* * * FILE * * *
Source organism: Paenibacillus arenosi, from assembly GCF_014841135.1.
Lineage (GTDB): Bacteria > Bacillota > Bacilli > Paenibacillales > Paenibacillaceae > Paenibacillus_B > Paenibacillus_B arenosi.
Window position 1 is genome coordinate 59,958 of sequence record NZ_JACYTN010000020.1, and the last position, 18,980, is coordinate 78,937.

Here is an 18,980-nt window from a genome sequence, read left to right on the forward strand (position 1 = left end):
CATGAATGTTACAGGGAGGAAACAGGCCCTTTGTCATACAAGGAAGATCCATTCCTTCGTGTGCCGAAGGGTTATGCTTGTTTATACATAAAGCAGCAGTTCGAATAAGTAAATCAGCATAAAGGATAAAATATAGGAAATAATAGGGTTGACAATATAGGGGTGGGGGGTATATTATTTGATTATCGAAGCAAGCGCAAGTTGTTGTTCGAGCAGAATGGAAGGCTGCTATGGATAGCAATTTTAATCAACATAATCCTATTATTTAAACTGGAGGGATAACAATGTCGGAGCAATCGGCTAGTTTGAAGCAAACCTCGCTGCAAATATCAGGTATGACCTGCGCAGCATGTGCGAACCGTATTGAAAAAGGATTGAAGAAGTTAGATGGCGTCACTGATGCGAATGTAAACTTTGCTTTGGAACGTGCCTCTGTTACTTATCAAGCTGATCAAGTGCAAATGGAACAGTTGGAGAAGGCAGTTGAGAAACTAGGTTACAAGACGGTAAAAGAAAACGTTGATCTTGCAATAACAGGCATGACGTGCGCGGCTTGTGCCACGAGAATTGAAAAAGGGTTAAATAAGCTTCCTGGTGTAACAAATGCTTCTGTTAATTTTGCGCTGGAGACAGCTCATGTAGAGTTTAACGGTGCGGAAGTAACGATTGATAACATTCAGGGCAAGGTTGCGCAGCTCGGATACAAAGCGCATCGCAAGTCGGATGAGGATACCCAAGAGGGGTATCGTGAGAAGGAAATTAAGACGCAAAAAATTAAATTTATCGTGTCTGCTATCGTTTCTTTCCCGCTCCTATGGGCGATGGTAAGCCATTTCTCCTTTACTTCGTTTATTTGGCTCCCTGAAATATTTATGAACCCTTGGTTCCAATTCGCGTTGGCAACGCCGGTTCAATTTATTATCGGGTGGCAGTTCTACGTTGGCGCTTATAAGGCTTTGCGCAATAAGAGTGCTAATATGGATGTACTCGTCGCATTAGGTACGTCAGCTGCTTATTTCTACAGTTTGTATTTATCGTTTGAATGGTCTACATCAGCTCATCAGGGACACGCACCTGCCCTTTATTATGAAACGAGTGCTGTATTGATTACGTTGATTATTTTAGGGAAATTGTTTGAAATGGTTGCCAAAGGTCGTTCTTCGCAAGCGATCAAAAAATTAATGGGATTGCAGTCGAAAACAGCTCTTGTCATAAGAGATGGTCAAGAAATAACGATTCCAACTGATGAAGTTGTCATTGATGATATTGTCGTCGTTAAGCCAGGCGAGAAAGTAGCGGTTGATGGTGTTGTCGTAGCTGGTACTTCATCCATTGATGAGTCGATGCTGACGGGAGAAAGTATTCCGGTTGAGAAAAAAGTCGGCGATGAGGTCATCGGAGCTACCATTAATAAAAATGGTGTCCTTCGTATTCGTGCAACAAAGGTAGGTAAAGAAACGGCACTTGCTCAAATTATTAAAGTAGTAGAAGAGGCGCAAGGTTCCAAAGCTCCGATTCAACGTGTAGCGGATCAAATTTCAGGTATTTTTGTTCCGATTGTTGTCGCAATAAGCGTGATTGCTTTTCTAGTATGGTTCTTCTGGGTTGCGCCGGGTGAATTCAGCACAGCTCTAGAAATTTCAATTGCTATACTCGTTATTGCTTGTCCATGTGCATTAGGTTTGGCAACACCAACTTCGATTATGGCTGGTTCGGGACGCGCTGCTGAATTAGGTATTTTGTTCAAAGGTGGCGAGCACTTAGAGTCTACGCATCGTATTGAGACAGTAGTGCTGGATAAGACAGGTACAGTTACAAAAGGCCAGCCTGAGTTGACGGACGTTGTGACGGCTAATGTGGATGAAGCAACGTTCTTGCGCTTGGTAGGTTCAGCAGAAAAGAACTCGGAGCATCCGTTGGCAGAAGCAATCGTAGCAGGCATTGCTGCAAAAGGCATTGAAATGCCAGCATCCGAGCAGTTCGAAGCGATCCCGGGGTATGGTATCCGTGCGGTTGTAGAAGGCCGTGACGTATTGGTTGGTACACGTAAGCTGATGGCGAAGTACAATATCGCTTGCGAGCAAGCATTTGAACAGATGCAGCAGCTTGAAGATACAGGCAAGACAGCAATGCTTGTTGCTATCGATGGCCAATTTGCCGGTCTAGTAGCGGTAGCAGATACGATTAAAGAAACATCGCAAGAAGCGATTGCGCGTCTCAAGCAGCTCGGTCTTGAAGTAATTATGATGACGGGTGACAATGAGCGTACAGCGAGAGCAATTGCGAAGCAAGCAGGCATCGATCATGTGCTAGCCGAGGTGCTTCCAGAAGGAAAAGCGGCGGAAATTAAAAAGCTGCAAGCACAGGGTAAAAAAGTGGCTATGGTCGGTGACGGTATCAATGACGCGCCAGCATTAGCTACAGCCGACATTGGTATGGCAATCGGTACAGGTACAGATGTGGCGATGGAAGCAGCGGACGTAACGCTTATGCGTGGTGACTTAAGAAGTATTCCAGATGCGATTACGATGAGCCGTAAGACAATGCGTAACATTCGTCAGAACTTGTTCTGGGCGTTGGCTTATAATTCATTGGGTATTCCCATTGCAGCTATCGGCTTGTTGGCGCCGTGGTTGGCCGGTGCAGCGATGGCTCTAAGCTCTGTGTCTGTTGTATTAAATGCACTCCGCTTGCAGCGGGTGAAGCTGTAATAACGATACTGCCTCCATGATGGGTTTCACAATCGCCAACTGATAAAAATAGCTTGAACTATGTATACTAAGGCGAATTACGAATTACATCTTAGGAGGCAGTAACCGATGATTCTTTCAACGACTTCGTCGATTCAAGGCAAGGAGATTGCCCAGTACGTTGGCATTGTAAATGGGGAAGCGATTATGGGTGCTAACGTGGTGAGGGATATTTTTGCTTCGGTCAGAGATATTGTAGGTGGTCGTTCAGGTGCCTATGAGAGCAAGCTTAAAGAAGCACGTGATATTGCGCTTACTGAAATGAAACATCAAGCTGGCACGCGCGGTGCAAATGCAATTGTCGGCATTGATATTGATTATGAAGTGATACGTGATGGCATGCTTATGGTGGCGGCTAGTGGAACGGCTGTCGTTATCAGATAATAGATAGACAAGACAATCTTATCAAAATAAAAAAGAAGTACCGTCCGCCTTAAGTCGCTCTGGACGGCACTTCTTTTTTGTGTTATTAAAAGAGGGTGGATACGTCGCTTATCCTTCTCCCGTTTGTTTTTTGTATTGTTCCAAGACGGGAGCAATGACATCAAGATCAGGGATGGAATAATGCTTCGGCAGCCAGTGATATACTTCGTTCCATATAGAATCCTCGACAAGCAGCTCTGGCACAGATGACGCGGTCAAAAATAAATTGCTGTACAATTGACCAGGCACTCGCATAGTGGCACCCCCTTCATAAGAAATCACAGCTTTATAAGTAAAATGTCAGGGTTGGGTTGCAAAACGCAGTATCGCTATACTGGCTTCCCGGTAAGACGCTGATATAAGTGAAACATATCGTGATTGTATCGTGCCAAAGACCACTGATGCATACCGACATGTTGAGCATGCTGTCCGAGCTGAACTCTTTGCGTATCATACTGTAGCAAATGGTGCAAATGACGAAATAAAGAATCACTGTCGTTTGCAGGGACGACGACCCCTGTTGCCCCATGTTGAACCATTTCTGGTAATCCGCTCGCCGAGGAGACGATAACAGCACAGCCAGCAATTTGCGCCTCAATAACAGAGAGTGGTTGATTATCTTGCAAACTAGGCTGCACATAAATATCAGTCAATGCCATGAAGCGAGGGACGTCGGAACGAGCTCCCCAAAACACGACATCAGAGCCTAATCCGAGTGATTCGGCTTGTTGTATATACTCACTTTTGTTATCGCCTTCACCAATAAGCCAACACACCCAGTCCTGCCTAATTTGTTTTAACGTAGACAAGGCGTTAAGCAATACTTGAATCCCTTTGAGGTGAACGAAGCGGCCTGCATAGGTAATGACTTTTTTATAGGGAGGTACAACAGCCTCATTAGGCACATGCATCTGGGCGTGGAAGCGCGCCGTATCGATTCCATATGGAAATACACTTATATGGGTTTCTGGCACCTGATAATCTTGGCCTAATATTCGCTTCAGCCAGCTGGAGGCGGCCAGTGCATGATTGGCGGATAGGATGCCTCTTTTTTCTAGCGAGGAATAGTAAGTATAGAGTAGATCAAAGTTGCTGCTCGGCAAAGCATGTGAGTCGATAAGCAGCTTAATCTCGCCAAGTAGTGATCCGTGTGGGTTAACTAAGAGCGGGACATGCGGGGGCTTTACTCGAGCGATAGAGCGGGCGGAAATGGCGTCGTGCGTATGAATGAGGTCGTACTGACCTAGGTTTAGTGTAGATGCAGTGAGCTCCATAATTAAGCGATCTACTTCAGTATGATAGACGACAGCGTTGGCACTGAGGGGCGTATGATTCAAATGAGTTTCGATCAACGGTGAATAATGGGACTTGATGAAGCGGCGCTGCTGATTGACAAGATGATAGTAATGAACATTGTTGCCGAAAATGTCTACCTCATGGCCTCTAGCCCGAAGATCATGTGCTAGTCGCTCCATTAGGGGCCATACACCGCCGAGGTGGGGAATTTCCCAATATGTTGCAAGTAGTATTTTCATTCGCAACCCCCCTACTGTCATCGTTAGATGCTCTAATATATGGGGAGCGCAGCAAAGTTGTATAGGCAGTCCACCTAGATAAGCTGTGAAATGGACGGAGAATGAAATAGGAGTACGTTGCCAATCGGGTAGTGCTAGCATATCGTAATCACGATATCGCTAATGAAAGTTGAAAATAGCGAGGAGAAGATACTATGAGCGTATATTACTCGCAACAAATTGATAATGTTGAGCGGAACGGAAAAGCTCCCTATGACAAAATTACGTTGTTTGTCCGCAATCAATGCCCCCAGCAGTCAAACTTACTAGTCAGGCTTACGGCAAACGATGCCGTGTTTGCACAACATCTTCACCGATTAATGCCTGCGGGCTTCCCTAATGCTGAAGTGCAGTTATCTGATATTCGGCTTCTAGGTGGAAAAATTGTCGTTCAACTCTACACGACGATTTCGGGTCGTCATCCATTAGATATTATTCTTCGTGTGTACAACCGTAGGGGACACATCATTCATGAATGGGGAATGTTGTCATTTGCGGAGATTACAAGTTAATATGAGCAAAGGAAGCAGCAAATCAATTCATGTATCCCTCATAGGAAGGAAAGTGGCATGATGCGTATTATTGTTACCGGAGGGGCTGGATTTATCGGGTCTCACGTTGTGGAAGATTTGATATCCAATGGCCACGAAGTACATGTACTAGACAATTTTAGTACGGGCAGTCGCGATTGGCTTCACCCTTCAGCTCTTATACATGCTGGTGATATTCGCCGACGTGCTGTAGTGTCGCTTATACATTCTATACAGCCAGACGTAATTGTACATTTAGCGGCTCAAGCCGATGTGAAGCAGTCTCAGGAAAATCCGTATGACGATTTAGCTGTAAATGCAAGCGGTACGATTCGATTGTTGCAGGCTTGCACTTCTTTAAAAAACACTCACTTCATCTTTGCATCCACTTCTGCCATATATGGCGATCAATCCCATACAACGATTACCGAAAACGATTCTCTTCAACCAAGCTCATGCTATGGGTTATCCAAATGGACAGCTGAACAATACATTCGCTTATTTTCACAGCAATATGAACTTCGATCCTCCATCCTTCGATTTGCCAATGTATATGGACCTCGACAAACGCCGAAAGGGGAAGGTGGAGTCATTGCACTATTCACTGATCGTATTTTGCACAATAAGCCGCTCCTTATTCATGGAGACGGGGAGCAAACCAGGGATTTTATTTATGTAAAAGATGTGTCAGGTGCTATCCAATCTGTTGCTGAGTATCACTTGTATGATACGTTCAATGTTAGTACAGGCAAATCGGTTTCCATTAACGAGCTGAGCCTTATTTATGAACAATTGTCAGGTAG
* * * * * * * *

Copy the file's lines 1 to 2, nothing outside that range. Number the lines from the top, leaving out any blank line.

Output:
Source organism: Paenibacillus arenosi, from assembly GCF_014841135.1.
Lineage (GTDB): Bacteria > Bacillota > Bacilli > Paenibacillales > Paenibacillaceae > Paenibacillus_B > Paenibacillus_B arenosi.